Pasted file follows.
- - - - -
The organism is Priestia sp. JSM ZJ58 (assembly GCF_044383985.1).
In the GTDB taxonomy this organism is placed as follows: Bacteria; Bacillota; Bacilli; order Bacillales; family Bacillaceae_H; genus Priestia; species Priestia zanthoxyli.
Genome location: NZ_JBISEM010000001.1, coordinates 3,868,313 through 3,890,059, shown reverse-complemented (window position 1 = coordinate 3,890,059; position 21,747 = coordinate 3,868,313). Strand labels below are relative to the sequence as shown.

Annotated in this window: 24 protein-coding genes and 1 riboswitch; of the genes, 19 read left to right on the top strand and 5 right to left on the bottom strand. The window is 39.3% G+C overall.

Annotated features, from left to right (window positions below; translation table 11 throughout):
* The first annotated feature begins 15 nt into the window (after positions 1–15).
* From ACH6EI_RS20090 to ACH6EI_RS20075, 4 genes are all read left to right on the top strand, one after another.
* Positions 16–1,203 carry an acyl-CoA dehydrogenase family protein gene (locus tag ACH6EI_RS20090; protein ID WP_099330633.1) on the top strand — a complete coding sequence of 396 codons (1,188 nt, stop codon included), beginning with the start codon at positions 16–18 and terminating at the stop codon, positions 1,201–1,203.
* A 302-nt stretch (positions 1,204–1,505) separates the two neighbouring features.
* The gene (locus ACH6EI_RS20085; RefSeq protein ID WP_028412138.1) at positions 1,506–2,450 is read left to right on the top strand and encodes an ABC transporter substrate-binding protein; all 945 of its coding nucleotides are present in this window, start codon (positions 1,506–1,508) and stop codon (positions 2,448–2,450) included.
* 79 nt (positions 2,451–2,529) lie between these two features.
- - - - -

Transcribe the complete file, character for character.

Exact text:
The organism is Priestia sp. JSM ZJ58 (assembly GCF_044383985.1).
In the GTDB taxonomy this organism is placed as follows: Bacteria; Bacillota; Bacilli; order Bacillales; family Bacillaceae_H; genus Priestia; species Priestia zanthoxyli.
Genome location: NZ_JBISEM010000001.1, coordinates 3,868,313 through 3,890,059, shown reverse-complemented (window position 1 = coordinate 3,890,059; position 21,747 = coordinate 3,868,313). Strand labels below are relative to the sequence as shown.

Annotated in this window: 24 protein-coding genes and 1 riboswitch; of the genes, 19 read left to right on the top strand and 5 right to left on the bottom strand. The window is 39.3% G+C overall.

Annotated features, from left to right (window positions below; translation table 11 throughout):
* The first annotated feature begins 15 nt into the window (after positions 1–15).
* From ACH6EI_RS20090 to ACH6EI_RS20075, 4 genes are all read left to right on the top strand, one after another.
* Positions 16–1,203 carry an acyl-CoA dehydrogenase family protein gene (locus tag ACH6EI_RS20090; protein ID WP_099330633.1) on the top strand — a complete coding sequence of 396 codons (1,188 nt, stop codon included), beginning with the start codon at positions 16–18 and terminating at the stop codon, positions 1,201–1,203.
* A 302-nt stretch (positions 1,204–1,505) separates the two neighbouring features.
* The gene (locus ACH6EI_RS20085; RefSeq protein ID WP_028412138.1) at positions 1,506–2,450 is read left to right on the top strand and encodes an ABC transporter substrate-binding protein; all 945 of its coding nucleotides are present in this window, start codon (positions 1,506–1,508) and stop codon (positions 2,448–2,450) included.
* 79 nt (positions 2,451–2,529) lie between these two features.